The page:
The Washington Post has an interesting feature on Confederate monuments around the U.S., beginning with a quiz inviting readers to identify where 10 of the monuments can be found. (Several are in northern states.)

The picture here is of a cartoonish rendition of KKK leader Nathan Bedford Forrest, whose Confederate troops slaughtered black Union soldiers. It sits on private land near Nashville, Tenn. Forrest City, Ark., is named for him. If you think the history of these monuments is ancient, think again. This one was erected in 1998.

Other elements of the story show the concentration by states (Arkansas, as a secession state, is among the leaders, but not at the very top) and a timeline that illustrates how the establishment of these monuments continued long after the Civil War, with a spike in the 1960s civil rights era.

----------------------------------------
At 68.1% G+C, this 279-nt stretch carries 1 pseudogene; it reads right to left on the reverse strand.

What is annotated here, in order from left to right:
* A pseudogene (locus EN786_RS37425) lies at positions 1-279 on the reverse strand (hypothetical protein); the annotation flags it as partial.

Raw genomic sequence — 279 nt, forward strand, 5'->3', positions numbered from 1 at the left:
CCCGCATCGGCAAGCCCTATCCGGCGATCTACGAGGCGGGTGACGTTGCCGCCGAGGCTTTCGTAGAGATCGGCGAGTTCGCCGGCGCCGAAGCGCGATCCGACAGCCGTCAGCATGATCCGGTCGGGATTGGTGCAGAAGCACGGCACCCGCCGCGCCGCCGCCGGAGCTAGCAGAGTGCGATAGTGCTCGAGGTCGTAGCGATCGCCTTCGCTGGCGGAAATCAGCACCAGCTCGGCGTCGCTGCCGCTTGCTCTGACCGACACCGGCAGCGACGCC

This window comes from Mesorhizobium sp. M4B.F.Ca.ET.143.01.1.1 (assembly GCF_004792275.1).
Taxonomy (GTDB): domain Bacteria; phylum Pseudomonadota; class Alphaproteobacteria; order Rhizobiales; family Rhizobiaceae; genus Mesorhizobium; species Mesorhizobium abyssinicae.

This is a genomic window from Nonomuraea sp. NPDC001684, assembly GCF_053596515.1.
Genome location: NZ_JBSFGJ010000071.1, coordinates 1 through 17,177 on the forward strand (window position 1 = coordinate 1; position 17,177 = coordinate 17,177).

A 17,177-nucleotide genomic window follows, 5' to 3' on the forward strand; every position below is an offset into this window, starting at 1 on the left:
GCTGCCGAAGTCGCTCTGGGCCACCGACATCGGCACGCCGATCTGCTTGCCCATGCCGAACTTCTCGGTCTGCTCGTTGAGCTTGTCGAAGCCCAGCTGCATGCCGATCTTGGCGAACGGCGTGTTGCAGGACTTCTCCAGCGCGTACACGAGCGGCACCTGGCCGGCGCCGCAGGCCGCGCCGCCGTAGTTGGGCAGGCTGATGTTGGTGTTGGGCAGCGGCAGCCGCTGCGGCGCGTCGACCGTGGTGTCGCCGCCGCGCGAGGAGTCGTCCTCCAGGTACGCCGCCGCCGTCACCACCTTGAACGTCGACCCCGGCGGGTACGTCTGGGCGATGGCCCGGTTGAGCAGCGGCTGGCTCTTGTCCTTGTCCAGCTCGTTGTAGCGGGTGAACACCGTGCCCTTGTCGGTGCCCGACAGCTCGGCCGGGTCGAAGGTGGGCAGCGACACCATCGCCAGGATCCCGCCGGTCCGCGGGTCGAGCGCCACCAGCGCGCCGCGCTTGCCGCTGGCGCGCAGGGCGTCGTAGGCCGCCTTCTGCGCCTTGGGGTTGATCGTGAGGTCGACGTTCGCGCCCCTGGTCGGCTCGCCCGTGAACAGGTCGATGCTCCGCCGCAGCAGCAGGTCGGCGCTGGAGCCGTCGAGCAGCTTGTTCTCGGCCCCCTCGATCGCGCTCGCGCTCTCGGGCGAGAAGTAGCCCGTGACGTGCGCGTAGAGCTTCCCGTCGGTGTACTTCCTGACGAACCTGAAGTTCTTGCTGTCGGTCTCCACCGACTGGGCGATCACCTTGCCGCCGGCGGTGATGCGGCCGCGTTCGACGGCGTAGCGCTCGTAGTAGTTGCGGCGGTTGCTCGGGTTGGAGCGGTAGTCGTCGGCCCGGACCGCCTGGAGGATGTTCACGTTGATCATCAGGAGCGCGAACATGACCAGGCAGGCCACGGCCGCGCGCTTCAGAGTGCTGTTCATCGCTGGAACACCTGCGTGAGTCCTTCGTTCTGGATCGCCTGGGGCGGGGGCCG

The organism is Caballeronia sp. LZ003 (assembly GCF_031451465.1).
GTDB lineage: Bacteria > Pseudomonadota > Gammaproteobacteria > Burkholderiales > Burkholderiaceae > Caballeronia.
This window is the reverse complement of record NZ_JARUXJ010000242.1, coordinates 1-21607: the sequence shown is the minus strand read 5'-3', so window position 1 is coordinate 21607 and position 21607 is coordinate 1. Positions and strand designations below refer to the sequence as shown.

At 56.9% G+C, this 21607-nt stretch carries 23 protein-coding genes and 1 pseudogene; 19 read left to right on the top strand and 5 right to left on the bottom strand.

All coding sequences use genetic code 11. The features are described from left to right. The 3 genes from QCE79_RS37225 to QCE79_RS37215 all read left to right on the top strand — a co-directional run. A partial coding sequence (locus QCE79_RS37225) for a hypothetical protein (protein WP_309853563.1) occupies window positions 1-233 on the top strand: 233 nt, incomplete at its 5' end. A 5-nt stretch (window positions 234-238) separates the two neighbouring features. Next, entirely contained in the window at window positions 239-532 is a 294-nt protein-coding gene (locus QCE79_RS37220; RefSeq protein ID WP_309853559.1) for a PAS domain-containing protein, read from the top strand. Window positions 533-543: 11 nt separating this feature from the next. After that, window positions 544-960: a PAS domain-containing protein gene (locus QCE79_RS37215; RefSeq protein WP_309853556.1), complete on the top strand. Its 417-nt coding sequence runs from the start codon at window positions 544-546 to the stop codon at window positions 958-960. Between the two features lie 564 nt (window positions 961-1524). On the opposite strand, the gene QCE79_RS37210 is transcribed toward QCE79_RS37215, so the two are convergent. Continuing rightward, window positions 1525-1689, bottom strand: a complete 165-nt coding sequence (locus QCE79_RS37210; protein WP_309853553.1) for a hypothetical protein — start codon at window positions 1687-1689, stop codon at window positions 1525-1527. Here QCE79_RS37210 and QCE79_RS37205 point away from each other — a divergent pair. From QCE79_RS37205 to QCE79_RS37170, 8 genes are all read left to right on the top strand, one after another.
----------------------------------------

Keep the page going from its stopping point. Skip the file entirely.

The item is based on Southern Poverty Law Center research here.


Latter day Confederate remembrances in Arkansas on the SPLC list include a Confederate memorial in Prescott put in place in 1964; the Robert E. Lee Elementary in Springdale, opened in 1951, and a Confederate Veterans Memorial in Harrison dated to 1986. Texas erected a memorial in Pea Ridge to its Confederate troops that fought in Arkansas in 1964.